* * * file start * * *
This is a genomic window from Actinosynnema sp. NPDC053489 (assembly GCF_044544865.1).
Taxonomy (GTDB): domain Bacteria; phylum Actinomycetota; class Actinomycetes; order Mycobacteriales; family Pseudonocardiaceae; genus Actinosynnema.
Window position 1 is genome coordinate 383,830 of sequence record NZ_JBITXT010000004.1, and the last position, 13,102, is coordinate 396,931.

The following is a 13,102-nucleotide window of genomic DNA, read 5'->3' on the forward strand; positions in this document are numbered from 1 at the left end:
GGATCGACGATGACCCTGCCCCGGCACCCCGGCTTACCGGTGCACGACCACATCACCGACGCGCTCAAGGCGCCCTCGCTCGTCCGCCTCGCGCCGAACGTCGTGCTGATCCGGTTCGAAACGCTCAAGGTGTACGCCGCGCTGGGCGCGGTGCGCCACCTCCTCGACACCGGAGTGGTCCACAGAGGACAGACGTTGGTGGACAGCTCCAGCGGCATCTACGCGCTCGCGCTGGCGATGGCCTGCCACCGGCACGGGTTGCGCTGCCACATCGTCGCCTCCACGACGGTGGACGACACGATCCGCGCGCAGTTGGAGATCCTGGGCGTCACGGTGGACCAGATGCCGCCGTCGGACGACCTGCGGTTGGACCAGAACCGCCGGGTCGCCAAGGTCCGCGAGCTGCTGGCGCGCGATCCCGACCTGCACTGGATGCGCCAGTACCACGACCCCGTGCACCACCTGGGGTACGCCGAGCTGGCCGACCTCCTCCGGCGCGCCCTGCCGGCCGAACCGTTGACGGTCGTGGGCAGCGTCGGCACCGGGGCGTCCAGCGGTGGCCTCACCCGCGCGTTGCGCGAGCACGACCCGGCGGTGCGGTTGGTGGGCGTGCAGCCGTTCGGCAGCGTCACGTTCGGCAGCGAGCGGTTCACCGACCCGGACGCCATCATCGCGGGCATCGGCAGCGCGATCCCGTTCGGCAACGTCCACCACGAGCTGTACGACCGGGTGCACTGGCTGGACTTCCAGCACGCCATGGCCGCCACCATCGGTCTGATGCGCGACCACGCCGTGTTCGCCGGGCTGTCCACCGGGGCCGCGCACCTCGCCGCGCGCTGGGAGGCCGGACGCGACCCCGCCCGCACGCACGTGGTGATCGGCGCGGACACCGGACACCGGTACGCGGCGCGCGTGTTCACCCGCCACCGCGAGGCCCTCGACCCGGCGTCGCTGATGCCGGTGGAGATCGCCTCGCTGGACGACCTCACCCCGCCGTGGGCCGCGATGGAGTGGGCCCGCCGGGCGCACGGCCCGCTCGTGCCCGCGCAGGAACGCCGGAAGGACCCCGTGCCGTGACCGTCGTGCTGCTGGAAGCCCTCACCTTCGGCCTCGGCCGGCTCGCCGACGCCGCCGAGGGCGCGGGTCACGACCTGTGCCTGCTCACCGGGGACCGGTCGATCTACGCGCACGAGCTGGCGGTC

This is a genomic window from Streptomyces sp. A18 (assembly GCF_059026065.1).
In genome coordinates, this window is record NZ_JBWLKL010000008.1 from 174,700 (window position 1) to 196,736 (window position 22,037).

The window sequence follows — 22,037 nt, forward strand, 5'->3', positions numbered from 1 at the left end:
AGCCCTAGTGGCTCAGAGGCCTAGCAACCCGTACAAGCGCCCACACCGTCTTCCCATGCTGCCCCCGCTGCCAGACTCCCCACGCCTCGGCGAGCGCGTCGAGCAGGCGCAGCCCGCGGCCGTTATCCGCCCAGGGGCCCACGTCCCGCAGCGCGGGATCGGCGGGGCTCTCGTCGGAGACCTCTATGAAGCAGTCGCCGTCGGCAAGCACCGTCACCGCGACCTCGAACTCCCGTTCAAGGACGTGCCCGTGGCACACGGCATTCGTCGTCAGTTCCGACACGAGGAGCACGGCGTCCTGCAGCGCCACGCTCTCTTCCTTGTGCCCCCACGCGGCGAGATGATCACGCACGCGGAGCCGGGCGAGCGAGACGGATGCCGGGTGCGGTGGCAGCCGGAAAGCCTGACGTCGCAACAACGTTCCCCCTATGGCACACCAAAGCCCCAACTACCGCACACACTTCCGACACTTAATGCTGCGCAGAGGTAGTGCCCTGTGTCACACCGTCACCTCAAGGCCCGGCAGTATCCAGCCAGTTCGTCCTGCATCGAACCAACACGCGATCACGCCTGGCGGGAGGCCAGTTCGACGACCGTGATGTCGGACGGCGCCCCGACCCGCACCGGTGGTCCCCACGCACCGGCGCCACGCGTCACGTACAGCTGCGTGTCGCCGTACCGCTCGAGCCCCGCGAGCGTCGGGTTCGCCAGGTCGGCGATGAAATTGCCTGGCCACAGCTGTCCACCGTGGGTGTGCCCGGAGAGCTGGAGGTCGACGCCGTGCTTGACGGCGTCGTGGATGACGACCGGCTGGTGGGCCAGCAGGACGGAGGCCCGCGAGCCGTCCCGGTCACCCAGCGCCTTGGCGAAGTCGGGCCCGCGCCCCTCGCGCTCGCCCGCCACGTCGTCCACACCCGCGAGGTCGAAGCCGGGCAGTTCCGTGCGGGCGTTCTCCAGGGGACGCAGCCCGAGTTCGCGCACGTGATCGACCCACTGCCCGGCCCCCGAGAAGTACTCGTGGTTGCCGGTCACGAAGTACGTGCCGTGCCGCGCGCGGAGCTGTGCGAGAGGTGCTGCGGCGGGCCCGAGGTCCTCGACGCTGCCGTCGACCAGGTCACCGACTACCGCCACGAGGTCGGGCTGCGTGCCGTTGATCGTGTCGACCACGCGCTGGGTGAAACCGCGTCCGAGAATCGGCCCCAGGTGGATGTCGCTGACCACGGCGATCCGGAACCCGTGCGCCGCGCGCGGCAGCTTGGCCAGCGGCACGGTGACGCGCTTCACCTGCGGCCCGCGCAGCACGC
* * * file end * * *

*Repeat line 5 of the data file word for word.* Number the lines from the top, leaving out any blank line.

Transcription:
GGATCGACGATGACCCTGCCCCGGCACCCCGGCTTACCGGTGCACGACCACATCACCGACGCGCTCAAGGCGCCCTCGCTCGTCCGCCTCGCGCCGAACGTCGTGCTGATCCGGTTCGAAACGCTCAAGGTGTACGCCGCGCTGGGCGCGGTGCGCCACCTCCTCGACACCGGAGTGGTCCACAGAGGACAGACGTTGGTGGACAGCTCCAGCGGCATCTACGCGCTCGCGCTGGCGATGGCCTGCCACCGGCACGGGTTGCGCTGCCACATCGTCGCCTCCACGACGGTGGACGACACGATCCGCGCGCAGTTGGAGATCCTGGGCGTCACGGTGGACCAGATGCCGCCGTCGGACGACCTGCGGTTGGACCAGAACCGCCGGGTCGCCAAGGTCCGCGAGCTGCTGGCGCGCGATCCCGACCTGCACTGGATGCGCCAGTACCACGACCCCGTGCACCACCTGGGGTACGCCGAGCTGGCCGACCTCCTCCGGCGCGCCCTGCCGGCCGAACCGTTGACGGTCGTGGGCAGCGTCGGCACCGGGGCGTCCAGCGGTGGCCTCACCCGCGCGTTGCGCGAGCACGACCCGGCGGTGCGGTTGGTGGGCGTGCAGCCGTTCGGCAGCGTCACGTTCGGCAGCGAGCGGTTCACCGACCCGGACGCCATCATCGCGGGCATCGGCAGCGCGATCCCGTTCGGCAACGTCCACCACGAGCTGTACGACCGGGTGCACTGGCTGGACTTCCAGCACGCCATGGCCGCCACCATCGGTCTGATGCGCGACCACGCCGTGTTCGCCGGGCTGTCCACCGGGGCCGCGCACCTCGCCGCGCGCTGGGAGGCCGGACGCGACCCCGCCCGCACGCACGTGGTGATCGGCGCGGACACCGGACACCGGTACGCGGCGCGCGTGTTCACCCGCCACCGCGAGGCCCTCGACCCGGCGTCGCTGATGCCGGTGGAGATCGCCTCGCTGGACGACCTCACCCCGCCGTGGGCCGCGATGGAGTGGGCCCGCCGGGCGCACGGCCCGCTCGTGCCCGCGCAGGAACGCCGGAAGGACCCCGTGCCGTGACCGTCGTGCTGCTGGAAGCCCTCACCTTCGGCCTCGGCCGGCTCGCCGACGCCGCCGAGGGCGCGGGTCACGACCTGTGCCTGCTCACCGGGGACCGGTCGATCTACGCGCACGAGCTGGCGGTC